We both had smiles of relief and a strong sense of achievement when we reached Mabel Creek Station. We were nearly there! It’s always an interesting experience to come across warning signs from behind. Near the eastern end of the Anne Beadell Highway we came up to the back of signs that warned of the dangers of the journey ahead for those travelling west. We wondered what happened to the ones for we travellers heading east.

We also noticed the first warning on the top sign had been covered with a sticker that advised travellers to "notify a reliable person/persons of your intended itinerary, destination and ETA". We suspected it had formerly advised to tell police at Coober Pedy that you were travelling on the Anne Beadell Highway and to do likewise when you reached Laverton. We tried to do that at Laverton but the burley, battle-scared policeman there showed little interest and just said "good luck and I hope you've got plenty of spare tyres".



The Anne Beadell Highway proper finishes at Mabel Creek Station, 60 kilometres west of Coober Pedy. The neglected cattle station was recently acquired by the Pitjantjatjara Council with the aim of it becoming one of Australia’s first Aborigine-owned carbon farming projects, turning the 4900 square kilometres of scrub and rock into a money spinner for local Aboriginal people. Under the Commonwealth’s much-maligned carbon trading scheme, one carbon credit equals a tonne of carbon dioxide saved from emission. To offset their emissions, about 500 Australian companies must either pay a tax or buy carbon credits via brokers or direct from carbon farmers like the Pitjantjatjara people.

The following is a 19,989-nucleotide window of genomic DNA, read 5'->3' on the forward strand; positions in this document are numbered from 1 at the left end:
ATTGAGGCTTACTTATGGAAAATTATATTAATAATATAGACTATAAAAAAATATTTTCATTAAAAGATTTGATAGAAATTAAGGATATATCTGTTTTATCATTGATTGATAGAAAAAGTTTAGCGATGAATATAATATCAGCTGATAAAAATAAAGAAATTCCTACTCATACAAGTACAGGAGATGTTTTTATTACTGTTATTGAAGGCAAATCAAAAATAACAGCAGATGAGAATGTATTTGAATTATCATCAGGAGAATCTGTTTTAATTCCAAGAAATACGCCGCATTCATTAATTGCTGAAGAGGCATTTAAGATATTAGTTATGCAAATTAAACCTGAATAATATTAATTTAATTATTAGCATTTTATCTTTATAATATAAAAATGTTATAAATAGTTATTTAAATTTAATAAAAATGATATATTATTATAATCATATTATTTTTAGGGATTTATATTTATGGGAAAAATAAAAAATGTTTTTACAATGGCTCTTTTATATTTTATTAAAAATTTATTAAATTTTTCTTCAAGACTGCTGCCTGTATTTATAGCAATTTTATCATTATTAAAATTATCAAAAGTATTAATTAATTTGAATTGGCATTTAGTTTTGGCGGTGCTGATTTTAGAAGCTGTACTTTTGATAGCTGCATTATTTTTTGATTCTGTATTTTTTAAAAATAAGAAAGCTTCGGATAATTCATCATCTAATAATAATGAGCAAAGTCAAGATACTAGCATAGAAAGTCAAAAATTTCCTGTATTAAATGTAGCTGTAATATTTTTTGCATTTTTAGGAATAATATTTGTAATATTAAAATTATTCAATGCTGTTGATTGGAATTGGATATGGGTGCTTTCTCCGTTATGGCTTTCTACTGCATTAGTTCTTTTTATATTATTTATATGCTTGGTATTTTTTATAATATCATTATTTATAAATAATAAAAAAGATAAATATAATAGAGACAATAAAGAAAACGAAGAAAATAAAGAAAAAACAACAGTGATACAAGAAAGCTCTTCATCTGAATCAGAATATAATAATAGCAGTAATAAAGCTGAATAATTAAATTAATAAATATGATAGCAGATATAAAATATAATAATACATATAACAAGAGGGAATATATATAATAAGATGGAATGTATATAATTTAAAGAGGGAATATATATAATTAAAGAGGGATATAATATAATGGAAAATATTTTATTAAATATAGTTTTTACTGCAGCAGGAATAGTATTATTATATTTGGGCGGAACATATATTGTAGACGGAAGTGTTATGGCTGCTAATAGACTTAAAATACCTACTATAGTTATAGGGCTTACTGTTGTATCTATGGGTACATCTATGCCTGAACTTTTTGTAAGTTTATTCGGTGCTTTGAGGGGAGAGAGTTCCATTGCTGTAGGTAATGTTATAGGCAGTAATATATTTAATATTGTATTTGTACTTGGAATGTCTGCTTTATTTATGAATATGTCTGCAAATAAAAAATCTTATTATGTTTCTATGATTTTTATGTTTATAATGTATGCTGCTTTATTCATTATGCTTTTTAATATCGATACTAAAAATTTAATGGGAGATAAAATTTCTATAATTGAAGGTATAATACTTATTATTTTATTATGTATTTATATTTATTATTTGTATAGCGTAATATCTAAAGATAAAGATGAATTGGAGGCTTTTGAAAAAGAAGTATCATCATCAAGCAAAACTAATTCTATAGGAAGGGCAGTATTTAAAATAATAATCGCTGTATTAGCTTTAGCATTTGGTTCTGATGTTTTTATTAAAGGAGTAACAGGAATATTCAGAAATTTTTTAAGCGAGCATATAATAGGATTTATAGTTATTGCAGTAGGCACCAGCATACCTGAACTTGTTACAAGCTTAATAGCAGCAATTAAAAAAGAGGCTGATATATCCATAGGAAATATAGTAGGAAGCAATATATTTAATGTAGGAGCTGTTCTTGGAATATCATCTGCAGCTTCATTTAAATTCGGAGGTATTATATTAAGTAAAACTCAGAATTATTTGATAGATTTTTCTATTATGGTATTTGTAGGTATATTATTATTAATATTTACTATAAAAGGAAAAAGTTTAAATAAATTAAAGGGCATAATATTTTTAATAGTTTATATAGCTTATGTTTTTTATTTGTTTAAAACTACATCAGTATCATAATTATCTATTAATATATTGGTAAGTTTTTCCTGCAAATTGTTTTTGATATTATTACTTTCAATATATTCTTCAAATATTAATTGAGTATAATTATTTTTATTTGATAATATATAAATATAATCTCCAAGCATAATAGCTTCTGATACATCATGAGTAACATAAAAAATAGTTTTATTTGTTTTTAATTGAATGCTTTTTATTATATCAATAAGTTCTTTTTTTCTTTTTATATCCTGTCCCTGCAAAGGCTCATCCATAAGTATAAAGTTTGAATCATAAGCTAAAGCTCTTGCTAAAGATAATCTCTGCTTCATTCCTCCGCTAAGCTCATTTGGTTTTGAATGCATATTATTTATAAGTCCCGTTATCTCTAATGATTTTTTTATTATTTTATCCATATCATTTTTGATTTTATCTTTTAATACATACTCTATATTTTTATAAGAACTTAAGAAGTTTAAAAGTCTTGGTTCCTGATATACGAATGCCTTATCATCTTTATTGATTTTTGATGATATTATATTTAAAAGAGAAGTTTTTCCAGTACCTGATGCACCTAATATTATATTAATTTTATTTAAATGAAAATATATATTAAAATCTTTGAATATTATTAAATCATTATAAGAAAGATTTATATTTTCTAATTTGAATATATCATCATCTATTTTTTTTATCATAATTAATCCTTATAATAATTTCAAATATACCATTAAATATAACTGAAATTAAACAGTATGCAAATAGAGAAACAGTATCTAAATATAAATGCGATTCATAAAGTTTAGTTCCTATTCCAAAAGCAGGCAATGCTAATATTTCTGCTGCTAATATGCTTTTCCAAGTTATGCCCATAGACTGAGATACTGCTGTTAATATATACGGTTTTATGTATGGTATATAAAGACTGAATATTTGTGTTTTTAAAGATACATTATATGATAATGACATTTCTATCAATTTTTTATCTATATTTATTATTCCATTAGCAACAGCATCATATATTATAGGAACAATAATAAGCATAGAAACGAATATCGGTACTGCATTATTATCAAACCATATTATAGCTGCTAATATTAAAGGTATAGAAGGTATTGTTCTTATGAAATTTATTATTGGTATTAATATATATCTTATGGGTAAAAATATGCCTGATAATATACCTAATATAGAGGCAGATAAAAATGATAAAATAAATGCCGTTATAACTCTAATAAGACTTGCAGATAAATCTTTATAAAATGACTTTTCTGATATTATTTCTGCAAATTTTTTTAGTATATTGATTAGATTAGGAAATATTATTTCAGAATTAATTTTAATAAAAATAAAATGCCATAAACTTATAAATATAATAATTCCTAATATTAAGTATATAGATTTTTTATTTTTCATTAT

The plan is for Mabel Creek Station to provide local Aboriginal people spiritually connected to the land with jobs and wealth as a direct result of the price on carbon. One of the traditional Aboriginal methods of repairing the land is savannah burning, which managed properly can also reduce greenhouse emissions. The Mabel Creek initiative will hopefully give local Aboriginal people the opportunity to use their traditional skills and earn money at the same time.

After four full days on the Anne Beadell Highway we made it into Coober Pedy at sunset on Friday, 1 July 2011. The road between Mabel Creek Station and Coober Pedy was wide and regularly graded, and we were able to do the last 60 kilometres in well under an hour. We booked in at the first hotel we saw (it looked like it had hot showers), had a shower, put on clean clothes and headed for the nearest pub for a steak, a beer and to reflect on our adventure.

The Anne Beadell Highway was tough. It had certainly been our hardest off-road challenge so far. The cost of the crossing? An Engel fridge, two flat tyres (one repairable), two batteries, 260 litres of diesel and two cartons of Coopers Pale Ale.

Would we do it all again? We can't wait for our next adventure!